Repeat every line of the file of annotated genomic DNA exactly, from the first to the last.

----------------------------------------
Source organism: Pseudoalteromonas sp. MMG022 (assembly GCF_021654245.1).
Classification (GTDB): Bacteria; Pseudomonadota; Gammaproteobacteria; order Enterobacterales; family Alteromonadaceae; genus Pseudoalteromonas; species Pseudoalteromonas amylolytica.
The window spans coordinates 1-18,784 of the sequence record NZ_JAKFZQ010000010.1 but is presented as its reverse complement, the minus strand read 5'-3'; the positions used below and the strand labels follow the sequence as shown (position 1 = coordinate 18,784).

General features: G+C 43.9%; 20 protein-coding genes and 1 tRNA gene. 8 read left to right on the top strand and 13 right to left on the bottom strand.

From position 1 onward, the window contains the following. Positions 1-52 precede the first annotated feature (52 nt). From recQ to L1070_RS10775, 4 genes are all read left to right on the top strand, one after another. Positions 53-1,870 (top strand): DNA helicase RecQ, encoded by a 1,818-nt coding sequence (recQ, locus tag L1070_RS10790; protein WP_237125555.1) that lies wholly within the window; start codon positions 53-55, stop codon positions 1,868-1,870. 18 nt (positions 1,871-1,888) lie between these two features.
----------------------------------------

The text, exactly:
Source organism: Pseudoalteromonas sp. MMG022 (assembly GCF_021654245.1).
Classification (GTDB): Bacteria; Pseudomonadota; Gammaproteobacteria; order Enterobacterales; family Alteromonadaceae; genus Pseudoalteromonas; species Pseudoalteromonas amylolytica.
The window spans coordinates 1-18,784 of the sequence record NZ_JAKFZQ010000010.1 but is presented as its reverse complement, the minus strand read 5'-3'; the positions used below and the strand labels follow the sequence as shown (position 1 = coordinate 18,784).

General features: G+C 43.9%; 20 protein-coding genes and 1 tRNA gene. 8 read left to right on the top strand and 13 right to left on the bottom strand.

From position 1 onward, the window contains the following. Positions 1-52 precede the first annotated feature (52 nt). From recQ to L1070_RS10775, 4 genes are all read left to right on the top strand, one after another. Positions 53-1,870 (top strand): DNA helicase RecQ, encoded by a 1,818-nt coding sequence (recQ, locus tag L1070_RS10790; protein WP_237125555.1) that lies wholly within the window; start codon positions 53-55, stop codon positions 1,868-1,870. 18 nt (positions 1,871-1,888) lie between these two features.